Ultimately, agencies providing trafficking victims with assistance and emergency services, law enforcement teams, health providers, and the general public need to partner together to bring perpetrators to justice, ensure that victims receive appropriate treatment and care, particularly children and prevent trafficking and trafficking-related crimes.
Stories, Cases, and Successful Operations
In 2005, California enacted its first anti-trafficking law establishing criminal penalties for traffickers seeking to profit from labor or sexual exploitation. Here are examples of human trafficking cases that have been tried in the state of California.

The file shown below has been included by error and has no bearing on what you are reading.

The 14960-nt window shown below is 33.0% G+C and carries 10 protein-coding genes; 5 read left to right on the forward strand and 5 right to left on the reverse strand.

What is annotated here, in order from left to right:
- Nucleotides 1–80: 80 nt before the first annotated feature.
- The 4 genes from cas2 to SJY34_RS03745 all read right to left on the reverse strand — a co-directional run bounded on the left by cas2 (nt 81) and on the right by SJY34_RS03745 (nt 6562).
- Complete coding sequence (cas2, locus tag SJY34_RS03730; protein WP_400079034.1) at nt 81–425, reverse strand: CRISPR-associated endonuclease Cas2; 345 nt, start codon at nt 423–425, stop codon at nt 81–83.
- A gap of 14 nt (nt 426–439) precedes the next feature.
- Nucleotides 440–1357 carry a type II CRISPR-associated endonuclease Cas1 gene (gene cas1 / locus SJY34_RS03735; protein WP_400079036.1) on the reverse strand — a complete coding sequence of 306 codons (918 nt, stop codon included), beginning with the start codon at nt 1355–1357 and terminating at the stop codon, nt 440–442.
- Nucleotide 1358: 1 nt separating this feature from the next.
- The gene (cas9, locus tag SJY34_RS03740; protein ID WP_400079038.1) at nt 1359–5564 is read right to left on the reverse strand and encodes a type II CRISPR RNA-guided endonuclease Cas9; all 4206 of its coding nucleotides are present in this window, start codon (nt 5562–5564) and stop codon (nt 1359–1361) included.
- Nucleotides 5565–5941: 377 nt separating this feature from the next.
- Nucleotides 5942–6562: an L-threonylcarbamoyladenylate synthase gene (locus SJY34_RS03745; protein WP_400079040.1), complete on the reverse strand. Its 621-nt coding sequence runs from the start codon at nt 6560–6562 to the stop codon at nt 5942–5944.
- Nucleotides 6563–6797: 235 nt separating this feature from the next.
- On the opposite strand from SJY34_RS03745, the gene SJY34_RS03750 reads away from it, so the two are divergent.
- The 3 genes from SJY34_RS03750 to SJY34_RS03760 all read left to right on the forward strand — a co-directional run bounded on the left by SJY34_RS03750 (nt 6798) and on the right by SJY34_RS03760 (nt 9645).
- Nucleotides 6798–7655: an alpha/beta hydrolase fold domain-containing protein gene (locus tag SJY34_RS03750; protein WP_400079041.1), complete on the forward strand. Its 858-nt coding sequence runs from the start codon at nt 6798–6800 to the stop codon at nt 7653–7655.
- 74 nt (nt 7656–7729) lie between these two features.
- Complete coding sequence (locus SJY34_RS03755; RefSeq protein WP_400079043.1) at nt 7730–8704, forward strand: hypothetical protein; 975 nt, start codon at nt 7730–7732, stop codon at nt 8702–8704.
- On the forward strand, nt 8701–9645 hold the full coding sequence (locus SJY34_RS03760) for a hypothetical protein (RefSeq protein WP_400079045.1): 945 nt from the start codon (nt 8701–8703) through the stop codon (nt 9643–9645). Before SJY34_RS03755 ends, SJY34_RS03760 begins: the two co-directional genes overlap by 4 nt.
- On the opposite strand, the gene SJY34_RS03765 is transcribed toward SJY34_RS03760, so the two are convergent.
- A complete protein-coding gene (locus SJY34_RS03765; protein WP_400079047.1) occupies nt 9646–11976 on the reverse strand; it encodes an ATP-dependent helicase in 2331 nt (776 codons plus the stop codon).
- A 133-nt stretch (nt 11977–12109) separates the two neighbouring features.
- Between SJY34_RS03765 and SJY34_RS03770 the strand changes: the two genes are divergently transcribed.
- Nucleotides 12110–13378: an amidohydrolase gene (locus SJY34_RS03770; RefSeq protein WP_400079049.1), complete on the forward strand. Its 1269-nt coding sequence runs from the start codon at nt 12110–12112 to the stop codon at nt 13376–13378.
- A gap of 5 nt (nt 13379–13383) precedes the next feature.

- People V. Madison. On Feb 8th 2021, Jonathan Madison of San Diego apprehended by the San Diego Human Trafficking Task Force, pleaded guilty in federal court to charges of sex trafficking children. He admitted to knowingly soliciting teenage girls to engage in commercial sex acts. He has been sentenced to a ten-year mandatory minimum and a maximum of life in prison.
- People V. Lettermen. In August 2021, Police apprehended Antonio Lettmen, who was later charged by the Los Angeles County District Attorney’s Office for commercially sex trafficking a 17-year-old girl with violence and kidnapping her baby for ransom. He is currently held in a correctional facility on a $2 million dollar bail awaiting trial.